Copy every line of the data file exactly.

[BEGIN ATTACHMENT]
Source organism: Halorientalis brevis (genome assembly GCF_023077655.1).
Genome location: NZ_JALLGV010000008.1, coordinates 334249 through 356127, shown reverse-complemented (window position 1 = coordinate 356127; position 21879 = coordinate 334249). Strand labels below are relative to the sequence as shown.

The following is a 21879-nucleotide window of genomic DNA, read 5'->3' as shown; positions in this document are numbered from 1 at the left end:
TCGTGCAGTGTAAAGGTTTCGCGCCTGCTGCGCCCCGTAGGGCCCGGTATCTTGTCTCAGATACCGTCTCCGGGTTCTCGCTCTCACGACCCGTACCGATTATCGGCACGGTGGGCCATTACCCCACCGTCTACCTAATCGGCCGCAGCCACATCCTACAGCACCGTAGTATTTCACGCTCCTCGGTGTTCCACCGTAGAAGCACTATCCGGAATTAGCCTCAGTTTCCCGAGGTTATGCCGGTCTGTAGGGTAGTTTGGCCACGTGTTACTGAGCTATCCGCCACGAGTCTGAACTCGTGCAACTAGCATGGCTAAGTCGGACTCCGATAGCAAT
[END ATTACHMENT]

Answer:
Source organism: Halorientalis brevis (genome assembly GCF_023077655.1).
Genome location: NZ_JALLGV010000008.1, coordinates 334249 through 356127, shown reverse-complemented (window position 1 = coordinate 356127; position 21879 = coordinate 334249). Strand labels below are relative to the sequence as shown.

The following is a 21879-nucleotide window of genomic DNA, read 5'->3' as shown; positions in this document are numbered from 1 at the left end:
TCGTGCAGTGTAAAGGTTTCGCGCCTGCTGCGCCCCGTAGGGCCCGGTATCTTGTCTCAGATACCGTCTCCGGGTTCTCGCTCTCACGACCCGTACCGATTATCGGCACGGTGGGCCATTACCCCACCGTCTACCTAATCGGCCGCAGCCACATCCTACAGCACCGTAGTATTTCACGCTCCTCGGTGTTCCACCGTAGAAGCACTATCCGGAATTAGCCTCAGTTTCCCGAGGTTATGCCGGTCTGTAGGGTAGTTTGGCCACGTGTTACTGAGCTATCCGCCACGAGTCTGAACTCGTGCAACTAGCATGGCTAAGTCGGACTCCGATAGCAAT